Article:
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Matthew A. Grant, Gordon A. Bloom, and Jordan S. Lefebvre

-reflection, interactions with peer coaches, communities of practice, and mentoring ( Cushion, Armour, & Jones, 2003 ; He, Trudel, & Culver, 2018 ). In particular, mentoring is defined by the pillars of trust and respect ( Bloom, 2013 ), and is often cited as an effective means of acquiring knowledge and facilitating

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Thomas M. Leeder, Kate Russell, and Lee C. Beaumont

situ ( Cushion, 2015 ). One method which may help to achieve this is mentoring, through enhancing critical thought and encouraging coaches to reflect upon the experiences and interactions they encounter. Mentoring has been heavily advocated within coaching as a means to harness the influential power of

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Matt Hoffmann, Todd Loughead, and Jeffrey Caron

Mentoring is a process whereby a more experienced mentor supports a less experienced protégé, with the purpose of assisting the protégé as he or she progresses through his or her career ( Ragins, 2016 ; Weaver & Chelladurai, 1999 ). Mentoring relationships can emerge spontaneously or they can

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Darren D. Kelly and Marlene A. Dixon

Despite excellent performance on the field and years of academic and social attention, National Collegiate Athletic Association (NCAA) Division I African American male student-athletes continue to struggle to have an optimal and well-rounded college experience at predominantly White institutions of higher education. In particular, the first 2 years of college represent a difficult period during which this group would benefit from new ideas to support their multiple transitions. Mentoring, and more specifically constellation mentoring, provides great promise for aiding in the transition and success of this group (Kram, 1985). Mentoring, like other organizational transition management tools, focuses on helping people navigate a transition into a new setting (Noe, Hollenbeck, Gerhart, & Wright, 2010). However, constellation mentoring can be simultaneously broad (in terms of range of needs addressed) and specifically tailored to individual needs. This study seeks to establish a framework for how mentoring may provide a valuable tool for addressing the needs of African American male student-athletes as they transition into the college sport, social, and academic atmosphere.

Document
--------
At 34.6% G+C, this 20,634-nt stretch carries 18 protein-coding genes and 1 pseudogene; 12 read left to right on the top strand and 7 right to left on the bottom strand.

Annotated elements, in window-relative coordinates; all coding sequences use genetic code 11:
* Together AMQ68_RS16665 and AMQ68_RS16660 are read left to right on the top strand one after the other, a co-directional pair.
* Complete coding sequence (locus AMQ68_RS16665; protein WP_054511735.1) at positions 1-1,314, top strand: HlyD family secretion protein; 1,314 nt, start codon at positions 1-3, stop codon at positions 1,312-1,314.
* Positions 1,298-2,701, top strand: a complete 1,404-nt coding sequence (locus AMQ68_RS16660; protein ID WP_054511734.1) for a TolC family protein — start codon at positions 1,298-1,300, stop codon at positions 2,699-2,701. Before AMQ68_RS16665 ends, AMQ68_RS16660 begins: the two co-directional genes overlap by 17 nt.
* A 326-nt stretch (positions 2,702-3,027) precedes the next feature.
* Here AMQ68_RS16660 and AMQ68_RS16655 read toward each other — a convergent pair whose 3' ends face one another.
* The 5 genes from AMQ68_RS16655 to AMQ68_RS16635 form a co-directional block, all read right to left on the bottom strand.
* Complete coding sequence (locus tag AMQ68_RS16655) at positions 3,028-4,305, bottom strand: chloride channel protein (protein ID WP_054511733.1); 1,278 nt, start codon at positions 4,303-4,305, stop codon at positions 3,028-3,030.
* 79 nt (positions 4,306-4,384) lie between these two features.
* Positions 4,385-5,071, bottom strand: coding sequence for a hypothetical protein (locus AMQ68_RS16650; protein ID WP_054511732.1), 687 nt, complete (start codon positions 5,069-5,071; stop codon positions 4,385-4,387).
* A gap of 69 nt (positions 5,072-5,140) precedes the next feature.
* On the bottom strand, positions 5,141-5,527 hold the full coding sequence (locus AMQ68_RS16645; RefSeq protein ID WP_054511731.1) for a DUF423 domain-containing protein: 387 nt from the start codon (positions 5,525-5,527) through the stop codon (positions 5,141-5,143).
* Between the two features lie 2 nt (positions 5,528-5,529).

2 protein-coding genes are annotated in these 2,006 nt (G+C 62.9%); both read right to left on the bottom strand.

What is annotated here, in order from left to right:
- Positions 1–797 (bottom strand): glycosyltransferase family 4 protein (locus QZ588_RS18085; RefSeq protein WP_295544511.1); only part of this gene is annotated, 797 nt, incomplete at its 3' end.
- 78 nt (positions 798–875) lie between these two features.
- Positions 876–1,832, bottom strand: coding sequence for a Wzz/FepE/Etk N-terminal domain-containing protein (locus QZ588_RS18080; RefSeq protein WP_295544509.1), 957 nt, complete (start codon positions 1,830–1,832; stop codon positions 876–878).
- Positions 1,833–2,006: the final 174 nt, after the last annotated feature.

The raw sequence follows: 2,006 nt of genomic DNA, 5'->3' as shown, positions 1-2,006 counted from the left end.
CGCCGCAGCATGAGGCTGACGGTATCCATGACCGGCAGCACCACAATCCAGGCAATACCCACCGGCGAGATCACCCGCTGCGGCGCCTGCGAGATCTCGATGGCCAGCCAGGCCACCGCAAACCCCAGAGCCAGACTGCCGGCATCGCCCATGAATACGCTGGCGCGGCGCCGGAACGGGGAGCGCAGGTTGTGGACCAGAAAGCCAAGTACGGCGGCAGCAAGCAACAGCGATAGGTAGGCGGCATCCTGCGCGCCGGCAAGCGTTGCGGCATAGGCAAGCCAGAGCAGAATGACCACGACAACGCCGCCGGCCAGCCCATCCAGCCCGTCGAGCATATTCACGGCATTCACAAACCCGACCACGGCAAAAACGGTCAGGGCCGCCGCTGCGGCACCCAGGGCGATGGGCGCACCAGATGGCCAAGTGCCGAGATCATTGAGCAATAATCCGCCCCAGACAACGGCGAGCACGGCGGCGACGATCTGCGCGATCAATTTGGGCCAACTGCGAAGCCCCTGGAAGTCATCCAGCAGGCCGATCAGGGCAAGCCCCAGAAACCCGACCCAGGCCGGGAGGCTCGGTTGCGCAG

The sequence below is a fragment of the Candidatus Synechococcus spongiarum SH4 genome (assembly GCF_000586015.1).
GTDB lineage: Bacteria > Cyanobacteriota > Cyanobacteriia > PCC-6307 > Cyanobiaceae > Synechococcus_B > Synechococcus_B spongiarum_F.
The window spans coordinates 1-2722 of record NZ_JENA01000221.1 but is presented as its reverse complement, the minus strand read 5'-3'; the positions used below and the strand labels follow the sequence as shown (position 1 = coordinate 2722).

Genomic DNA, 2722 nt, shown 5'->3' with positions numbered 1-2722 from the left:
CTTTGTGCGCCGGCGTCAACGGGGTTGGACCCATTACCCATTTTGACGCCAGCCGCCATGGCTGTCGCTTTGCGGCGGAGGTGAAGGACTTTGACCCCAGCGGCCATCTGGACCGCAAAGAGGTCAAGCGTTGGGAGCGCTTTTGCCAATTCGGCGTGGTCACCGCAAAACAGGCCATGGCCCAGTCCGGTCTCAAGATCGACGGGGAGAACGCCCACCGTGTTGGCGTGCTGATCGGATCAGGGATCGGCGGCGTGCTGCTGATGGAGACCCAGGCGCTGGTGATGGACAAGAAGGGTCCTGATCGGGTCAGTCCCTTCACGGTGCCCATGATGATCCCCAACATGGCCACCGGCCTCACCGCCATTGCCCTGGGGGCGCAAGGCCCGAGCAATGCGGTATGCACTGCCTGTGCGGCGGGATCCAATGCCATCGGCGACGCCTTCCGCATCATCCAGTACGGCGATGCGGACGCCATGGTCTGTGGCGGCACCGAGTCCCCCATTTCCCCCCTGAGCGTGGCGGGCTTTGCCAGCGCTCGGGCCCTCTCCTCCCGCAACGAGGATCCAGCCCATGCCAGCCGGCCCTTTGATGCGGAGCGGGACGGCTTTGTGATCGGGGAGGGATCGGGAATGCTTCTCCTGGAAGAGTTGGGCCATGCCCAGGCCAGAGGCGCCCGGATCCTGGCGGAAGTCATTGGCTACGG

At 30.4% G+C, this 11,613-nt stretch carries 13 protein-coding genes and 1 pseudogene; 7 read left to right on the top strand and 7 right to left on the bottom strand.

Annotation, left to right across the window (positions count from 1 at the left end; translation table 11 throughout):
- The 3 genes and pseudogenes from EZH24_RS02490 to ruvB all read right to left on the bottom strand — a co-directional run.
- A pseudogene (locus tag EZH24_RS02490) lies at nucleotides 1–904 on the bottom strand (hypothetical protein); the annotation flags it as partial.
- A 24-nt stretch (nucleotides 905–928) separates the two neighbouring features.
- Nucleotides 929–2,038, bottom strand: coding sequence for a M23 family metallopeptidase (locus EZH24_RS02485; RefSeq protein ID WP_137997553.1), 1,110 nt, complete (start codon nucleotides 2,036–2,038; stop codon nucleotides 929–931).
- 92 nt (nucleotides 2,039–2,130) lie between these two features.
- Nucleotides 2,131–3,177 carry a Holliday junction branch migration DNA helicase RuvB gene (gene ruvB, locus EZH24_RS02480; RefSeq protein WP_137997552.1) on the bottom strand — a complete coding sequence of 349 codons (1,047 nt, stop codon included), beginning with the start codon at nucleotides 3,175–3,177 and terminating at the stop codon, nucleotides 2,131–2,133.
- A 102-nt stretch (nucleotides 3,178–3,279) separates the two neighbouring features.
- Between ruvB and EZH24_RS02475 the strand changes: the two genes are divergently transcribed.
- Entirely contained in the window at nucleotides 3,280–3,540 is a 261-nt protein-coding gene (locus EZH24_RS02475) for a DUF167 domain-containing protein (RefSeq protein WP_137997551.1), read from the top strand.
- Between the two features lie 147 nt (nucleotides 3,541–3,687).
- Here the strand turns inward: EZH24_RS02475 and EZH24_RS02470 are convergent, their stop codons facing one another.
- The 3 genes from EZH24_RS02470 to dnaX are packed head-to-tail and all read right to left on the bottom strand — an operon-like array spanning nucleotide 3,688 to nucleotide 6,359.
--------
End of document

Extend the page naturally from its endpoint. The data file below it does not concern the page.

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Duane Knudson, Ting Liu, Dan Schmidt, and Heather Van Mullem

formal or informal mentoring by the department chair and senior faculty in research, teaching, and service ( Barrett, Mazerolle, & Rizzo, 2019 ; Olmstead, 1993 ). Mentoring programs for new non-tenure-line faculty may also be important; however, this article focuses solely on new tenure-track faculty

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Jennifer J. Waldron

professional growth, development, and success of the relational partners through the provision of career and psychosocial support” ( National Academies of Sciences, Engineering, and Medicine, 2019 , p. 2). Although there is great variability in individual mentoring relationships, many remain based on

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Moe Machida-Kosuga

; McCauley et al., 2014 ) have consistently argued that effective mentoring is critical for one’s leadership development. Mentors are individuals who have advanced knowledge and skills and who assist and provide protégés with psychosocial support for their career development ( Ragins & Cotton, 1999

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Pierre Lepage, Gordon A. Bloom, and William R. Falcão

rely on informal learning opportunities to acquire their knowledge, such as trial and error, reflections, or mentoring ( Cregan, Bloom, & Reid, 2007 ; Fairhurst et al., 2017 ; Tawse, Bloom, Sabiston, & Reid, 2012 ; Taylor, Werthner, Culver, & Callary, 2015 ; Walker, Thomas, & Driska, 2018 ). First

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Amy Baker, Mary A. Hums, Yoseph Mamo, and Damon P.S. Andrew

The importance of mentoring on the development of individual careers is often noted in various disciplines, particularly the business literature ( Chao, 1997 ; Fagenson-Eland, Marks, & Amendola, 1997 ; Ragins & Cotton, 1991 ; Raymond & Kannan, 2014 ; Young & Perrewé, 2004 ). Although the

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Margie A. Weaver and Packianathan Chelladurai

Associate/Assistant athletic administrators from Division I (139 males, 123 females) and Division III (130 males, 123 females) universities of the NCAA responded to a questionnaire consisting of (a) items eliciting background information, (b) perceived and preferred mentoring functions measured by the Mentor Role Instrument (Ragins & McFarlin, 1990), (c) perceived barriers to mentoring measured by Perceived Barriers Scale (Ragins & Cotton, 1991), and a scale of satisfaction developed for the study. Factor analysis yielded three facets of satisfaction: Work Group, Extrinsic Rewards, and Intrinsic Rewards. The results of MÁNOVA showed that an equal proportion of males and females had experienced mentoring relationships, and mentored individuals were more satisfied with work than their non-mentored counterparts. Respondents from Division I received significantly higher salaries, and they were more satisfied with their extrinsic rewards than the respondents from Division III. Finally, correlational analyses showed positive but weak relationships between mentoring functions and the satisfaction facets.